WOBBLIES OF THE WORLD: A Global History of the IWW edited by Peter Cole, David Struthers, and Kenyon Zimmer
Pluto Press (distributed by the University of Chicago Press) 298 pp.
By Peter Lewis
The Preamble to the Constitution of the Industrial Workers of the World (IWW) starts with, “The working class and the employing class have nothing in common.” The Preamble laid its cards on the table.
When the Constitution was adopted at the first IWW convention in Chicago in June 1905 — by a medley of socialists, radical unionists, anarchists, Marxists, Darwinists, Bakuninists, syndicalists, including “Mother” Jones, Eugene V. Debs, Lucy Parsons, and Big Bill Haywood — a closed circle of Americans found themselves smirking through their cigars, a greater number of Americans found themselves nodding yes. So many so, the world wobbled on its feet. And that is how they came to be known as Wobblies.
No, that’s not true.
The origin of the terms “Wobbly” is lost in the mists. One cockamamie story has it that a Chinese restaurant owner extending credit to striking railway workers and who was unable to pronounce the letter “w,” would “ask workers if they were in the ‘eye wobble wobble.’” Begging how a gentleman who could not pronounce “w” was able to say, “wobble wobble,” this tale is also freighted with racism. The Wobblies were many things to many people across the globe, as testified in historians Peter Cole, David Struthers, and Kenyon Zimmer’s fine, original collection essays, Wobblies of the World but racist they were not. The by-laws stated that “no workingman or woman shall be excluded from local unions because of creed or color.” In 1905, when racism, sexism, and xenophobia marked everyday life, that was revolutionary. Still is.
The purpose of Wobblies of the World is to detail the IWW’s transnational reach, the importance it placed in embracing all workers in one big union, and cross-pollinating in the process. Each chapter of the book tells a story of Wobbly activity in some far-flung venue: South Asia, the far north woods, Spain and Mexico, New Zealand and Australia, South Africa. If capitalism was a global phenomenon, then its adversary would have to be as well. If the Wobblies syndicalist goal of a general strike to command the means of production, then all the better a general strike, changing the map of the world. And if that goal held the anarchist promise of egalitarianism and direct democracy—IWW’s particular anarcho-syndicalism—so much the better.
The editors’ Introduction is the meat of the volume, while its satellite chapters are the potatoes. Wobblies of the World is IWW Course 201. You may wish to bone up on IWW 101 history with Philip S. Foner’s incomparable, door-stopping History of the Labor Movement in the United States, Volume 4: Industrial Workers of the World or the dynamic, informative Wobblies!: A Graphic History of the Industrial Workers of the World, by Paul Buhle and Nicole Schulman. Or you may find the Introduction here to be history enough, covering the birth of the union; the chromatic and courageous years leading up to the First World War; the local, state, and federal crackdown on the IWW, including the denial of free speech; all written with brio and dash without getting sloppy, and including critiques of various Wobblie principles—they would not sign contracts, for instance, as contracts limited the right to strike again instantly—that may remind the reader of the Shakers. Principles can be beautiful, especially when they are survivable.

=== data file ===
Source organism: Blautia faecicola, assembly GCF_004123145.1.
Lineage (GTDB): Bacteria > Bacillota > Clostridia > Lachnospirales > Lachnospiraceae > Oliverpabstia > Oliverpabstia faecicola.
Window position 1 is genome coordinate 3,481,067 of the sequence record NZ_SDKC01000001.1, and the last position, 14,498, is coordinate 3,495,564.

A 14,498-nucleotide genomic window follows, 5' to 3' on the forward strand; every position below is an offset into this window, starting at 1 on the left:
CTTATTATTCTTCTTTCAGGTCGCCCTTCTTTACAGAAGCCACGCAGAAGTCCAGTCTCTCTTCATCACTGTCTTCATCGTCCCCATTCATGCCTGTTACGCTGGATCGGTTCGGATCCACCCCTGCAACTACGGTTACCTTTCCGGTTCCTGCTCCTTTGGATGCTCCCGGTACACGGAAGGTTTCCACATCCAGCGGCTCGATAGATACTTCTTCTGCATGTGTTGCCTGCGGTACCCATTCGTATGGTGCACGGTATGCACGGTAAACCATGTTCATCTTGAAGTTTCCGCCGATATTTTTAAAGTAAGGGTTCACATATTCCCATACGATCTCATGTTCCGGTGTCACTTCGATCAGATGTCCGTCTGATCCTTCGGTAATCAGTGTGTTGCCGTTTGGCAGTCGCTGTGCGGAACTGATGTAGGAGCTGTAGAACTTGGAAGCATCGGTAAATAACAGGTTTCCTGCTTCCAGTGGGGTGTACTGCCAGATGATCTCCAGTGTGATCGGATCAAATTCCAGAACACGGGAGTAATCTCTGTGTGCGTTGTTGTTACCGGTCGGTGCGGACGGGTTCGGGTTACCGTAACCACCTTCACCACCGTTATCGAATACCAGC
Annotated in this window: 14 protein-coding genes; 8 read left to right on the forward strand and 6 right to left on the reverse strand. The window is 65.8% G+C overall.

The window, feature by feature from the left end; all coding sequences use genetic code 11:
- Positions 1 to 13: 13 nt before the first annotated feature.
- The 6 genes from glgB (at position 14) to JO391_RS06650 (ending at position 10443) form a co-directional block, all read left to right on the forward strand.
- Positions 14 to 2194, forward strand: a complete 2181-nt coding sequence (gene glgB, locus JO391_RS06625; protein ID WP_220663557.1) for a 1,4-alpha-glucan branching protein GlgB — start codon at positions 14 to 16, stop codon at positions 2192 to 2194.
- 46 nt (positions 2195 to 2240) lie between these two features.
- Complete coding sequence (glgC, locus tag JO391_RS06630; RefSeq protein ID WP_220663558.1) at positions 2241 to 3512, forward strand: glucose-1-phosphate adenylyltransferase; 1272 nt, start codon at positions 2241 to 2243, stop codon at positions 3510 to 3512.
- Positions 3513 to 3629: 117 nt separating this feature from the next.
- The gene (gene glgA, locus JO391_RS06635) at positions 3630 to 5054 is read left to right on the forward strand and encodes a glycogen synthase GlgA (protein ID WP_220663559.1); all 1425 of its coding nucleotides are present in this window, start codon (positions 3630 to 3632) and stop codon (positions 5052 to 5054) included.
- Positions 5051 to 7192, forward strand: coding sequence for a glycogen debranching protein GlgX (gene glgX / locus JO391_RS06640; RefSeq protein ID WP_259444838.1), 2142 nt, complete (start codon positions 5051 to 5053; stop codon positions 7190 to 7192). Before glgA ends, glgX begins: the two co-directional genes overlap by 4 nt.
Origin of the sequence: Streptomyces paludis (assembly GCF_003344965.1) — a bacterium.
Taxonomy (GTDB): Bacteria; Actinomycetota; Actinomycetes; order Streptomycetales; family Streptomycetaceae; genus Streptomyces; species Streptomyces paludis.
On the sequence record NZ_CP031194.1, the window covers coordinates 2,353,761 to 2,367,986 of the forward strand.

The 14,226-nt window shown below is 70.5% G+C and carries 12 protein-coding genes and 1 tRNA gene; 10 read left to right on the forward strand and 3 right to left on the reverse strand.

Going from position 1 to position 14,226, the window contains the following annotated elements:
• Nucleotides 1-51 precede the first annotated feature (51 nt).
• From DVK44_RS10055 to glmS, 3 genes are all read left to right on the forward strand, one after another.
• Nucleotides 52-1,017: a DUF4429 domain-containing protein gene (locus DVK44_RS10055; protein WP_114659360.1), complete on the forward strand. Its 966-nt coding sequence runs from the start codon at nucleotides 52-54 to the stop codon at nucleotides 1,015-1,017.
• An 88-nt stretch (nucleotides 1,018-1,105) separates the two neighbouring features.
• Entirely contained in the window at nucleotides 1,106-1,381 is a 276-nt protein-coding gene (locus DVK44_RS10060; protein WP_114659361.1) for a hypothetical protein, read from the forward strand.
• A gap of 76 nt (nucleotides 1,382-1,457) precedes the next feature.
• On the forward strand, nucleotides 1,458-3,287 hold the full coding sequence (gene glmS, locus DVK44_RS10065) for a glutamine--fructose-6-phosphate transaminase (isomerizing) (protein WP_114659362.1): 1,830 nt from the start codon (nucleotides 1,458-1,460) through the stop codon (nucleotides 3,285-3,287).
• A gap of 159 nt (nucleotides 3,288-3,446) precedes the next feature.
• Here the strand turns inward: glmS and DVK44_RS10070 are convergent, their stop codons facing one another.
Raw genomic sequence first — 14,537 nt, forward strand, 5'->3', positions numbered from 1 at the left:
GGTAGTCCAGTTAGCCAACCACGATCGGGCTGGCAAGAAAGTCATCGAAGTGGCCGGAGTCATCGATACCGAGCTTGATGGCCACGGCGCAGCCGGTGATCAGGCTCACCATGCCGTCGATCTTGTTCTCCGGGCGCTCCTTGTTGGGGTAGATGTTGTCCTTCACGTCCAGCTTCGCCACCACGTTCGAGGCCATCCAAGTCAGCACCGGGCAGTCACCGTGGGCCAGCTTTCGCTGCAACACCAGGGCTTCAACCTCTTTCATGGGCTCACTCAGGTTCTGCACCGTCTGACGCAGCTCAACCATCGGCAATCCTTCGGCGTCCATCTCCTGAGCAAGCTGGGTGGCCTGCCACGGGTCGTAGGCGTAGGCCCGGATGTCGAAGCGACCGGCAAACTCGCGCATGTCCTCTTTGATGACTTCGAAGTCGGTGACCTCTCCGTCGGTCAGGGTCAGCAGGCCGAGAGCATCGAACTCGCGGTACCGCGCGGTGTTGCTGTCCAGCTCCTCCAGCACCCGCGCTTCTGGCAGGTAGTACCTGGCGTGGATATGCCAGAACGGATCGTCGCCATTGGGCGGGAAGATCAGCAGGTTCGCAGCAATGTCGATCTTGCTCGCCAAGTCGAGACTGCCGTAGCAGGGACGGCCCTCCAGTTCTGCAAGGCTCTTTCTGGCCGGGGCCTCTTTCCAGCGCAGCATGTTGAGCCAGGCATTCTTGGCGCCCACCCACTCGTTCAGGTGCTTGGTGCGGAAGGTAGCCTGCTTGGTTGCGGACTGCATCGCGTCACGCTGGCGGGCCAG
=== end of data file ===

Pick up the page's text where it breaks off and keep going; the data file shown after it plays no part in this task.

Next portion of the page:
The potatoes are nineteen chapters that bring alive the global roaming of the Wobblies, who did not demand singular allegiance and would accept members from other unions, thus they were quite busily involved in solidarity strikes. The chapters bring to light, many for the first time, the international flavor of IWW publications—in its heyday of fourteen weekly and biweekly newspapers, only three were in English, and locals had open reading rooms—for the dissemination of knowledge was key to IWW general strike victory: you have to know how to run things if you are going to keep the great industrial engine turning through workers councils, with coordinated cooperation and without the Leninist afterthoughts.
The IWW was a social movement as well as an economic force; according to this anthology, for instance, the lumber handlers alone counted in their ranks “Scotch, French Swede, Indian, German, Norwegian, half-breed, Dane, Japanese, Arabian, Italian, Chil[ean], Filipino, Negro, Russian, Mexican, American, Portuguese.” The chapters range in subject matter from instances of international solidarity, to the Wobblie meaning of sabotage, to movement songs, to short vignettes of less-well-known Wobblies, including Ralph Chaplin, who drew the iconic Wobblie wildcat:
Okay, some of the writing is as dry as the television show Dragnet’s Sargent Joe Friday -- “Just the facts, ma’am” -- and there are moments of turbidity and a dispiriting lack of wit—a Wobblie never passed up a chance to laugh—but this is data mining. This is knowledge of the Wobblies' vast international influence, brought together here under one big roof is a unique contribution to global history, and we should rarely pass up a chance for that.
Peter Lewis is an editor of the Geographical Review, the flagship of The American Geographical Society, established in downtown New York City in 1851. He lives with his family in the Hudson Highlands of New York. A member of the National Book Critics Circle, Lewis serves on the NBCC committee for the John Leonard Award to honor an author's first book.